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I'm experiencing what appears to be a bug in WebKit's rendering of floating elements' width when they have margins.

The following renders as one would expect in Firefox (3.6) and WebKit (Chromium 5.0):

<div style="width: 100%; background-color: green;">
    <div style="background-color: red; float: left; width: 50%;">n</div>
    <div style="background-color: red; float: left; width: 50%;">n</div>
    <div style="clear: both;"></div>
</div>

That is to say, as a completely red box, with no green background showing.

Now try this:

<div style="width: 100%; background-color: green;">
    <div style="background-color: red; float: left; width: 40%; margin-left: 10%;">n</div>
    <div style="background-color: red; float: left; width: 50%;">n</div>
    <div style="clear: both;"></div>
</div>

What is expected is the same as as before, except for 10% of the box on the left-hand side to be left green. This is what is seen on Firefox.

However, on WebKit browsers, one pixel of green is left on the right-hand side of the box: the floating elements no longer completely fill it up.

The problem appears to compound when more floats and margins are used, leaving a larger amount not filed up.

Is this a bug? A rounding error? It's certainly not what I expected. And more importantly, what can I do to get around it?


EDIT: After much searching I found that it is a reported bug; probably a rounding error as suspected: https://bugs.webkit.org/show_bug.cgi?id=5531

My most important question still stands: is there any way around the bug?

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I've only been able to bruteforce (with jquery/javascript) my way around the problem. And it's more insidious that you describe, try a div that's 100px wide with three floating divs that are 33%, 33%, and 34% respectively. Then make the div different sizes and watch the rounding fun. –  Nilloc Jan 15 '11 at 15:44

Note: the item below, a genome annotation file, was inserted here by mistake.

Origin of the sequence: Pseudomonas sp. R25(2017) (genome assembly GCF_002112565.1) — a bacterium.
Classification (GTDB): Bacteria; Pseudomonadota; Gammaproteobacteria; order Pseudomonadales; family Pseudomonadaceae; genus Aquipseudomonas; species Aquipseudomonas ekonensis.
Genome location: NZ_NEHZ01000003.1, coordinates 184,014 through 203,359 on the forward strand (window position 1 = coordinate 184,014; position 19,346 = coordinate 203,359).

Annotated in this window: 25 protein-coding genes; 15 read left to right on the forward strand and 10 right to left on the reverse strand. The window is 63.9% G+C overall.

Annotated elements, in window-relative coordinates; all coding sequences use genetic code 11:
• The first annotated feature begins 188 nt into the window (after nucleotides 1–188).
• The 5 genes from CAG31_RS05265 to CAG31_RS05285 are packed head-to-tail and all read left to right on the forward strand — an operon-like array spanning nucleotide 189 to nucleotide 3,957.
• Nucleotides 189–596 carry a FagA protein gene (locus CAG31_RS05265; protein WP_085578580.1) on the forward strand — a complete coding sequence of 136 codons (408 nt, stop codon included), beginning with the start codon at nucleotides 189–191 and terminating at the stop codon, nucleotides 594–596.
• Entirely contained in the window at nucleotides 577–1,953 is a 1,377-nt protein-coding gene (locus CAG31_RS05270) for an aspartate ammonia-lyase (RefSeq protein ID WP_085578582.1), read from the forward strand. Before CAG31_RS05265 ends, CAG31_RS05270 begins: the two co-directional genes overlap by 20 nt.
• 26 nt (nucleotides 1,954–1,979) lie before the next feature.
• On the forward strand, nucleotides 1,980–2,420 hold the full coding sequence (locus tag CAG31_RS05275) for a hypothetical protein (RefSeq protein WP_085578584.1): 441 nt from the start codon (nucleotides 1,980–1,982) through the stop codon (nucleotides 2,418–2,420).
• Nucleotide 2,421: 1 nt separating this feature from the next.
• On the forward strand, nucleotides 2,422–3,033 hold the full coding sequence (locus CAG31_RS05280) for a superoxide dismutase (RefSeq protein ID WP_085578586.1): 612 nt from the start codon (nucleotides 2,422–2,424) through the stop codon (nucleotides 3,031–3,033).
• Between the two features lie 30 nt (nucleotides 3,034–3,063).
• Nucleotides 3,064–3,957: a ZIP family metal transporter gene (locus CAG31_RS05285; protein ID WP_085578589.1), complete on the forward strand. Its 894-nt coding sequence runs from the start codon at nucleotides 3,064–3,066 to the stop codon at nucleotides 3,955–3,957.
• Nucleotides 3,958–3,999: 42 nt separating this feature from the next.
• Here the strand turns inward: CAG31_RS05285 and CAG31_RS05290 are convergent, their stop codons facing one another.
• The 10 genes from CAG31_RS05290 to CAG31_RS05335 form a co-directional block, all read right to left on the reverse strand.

2 Answers 2

I suspect there is no magic workaround for this. Browsers interpret sizes in a mathematically different way. There is another question slightly related to this here, which is the particular problem I encountered. There is wider infomation here. I once read a great article explaining the problem very exactly, but I lost the bookmark. I'll try and find it again so I can post it here.

Essentially, different browsers round decimal pixel values differently. So, the short answer is you will never get an exact cross-browser solution as long as this differences exist. The particular problem I had was the one described in my first link: even without using percentage values (fixed pixel sizes), I encountered 2 "sides" between browsers, in which the vertical alignment of some elements would be different: Firefox and Internet Explorer, on the one side, and Opera, Chrome and Safari on the other.

Yet, this depended on the exact values of line-height and font-size I used, so sometimes I would get differences even between Firefox and IE, or other combination. Without using conditional CSS, I could only reduce the problem to those 2 groups, and then used conditional CSS to adjust the margins in Opera and Chrome.

So, to sum it up, as far as I know, I'm afraid you'll have to use conditional CSS. Cheers!

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Perhaps something like this instead?

<div style="width: 100%;">
    <div style="background-color: green; float: left; width: 10%;"></div>
    <div style="background-color: red; float: left; width: 40%;">n</div>
    <div style="background-color: red; float: left; width: 50%;">n</div>
    <div style="clear: both;"></div>
</div>
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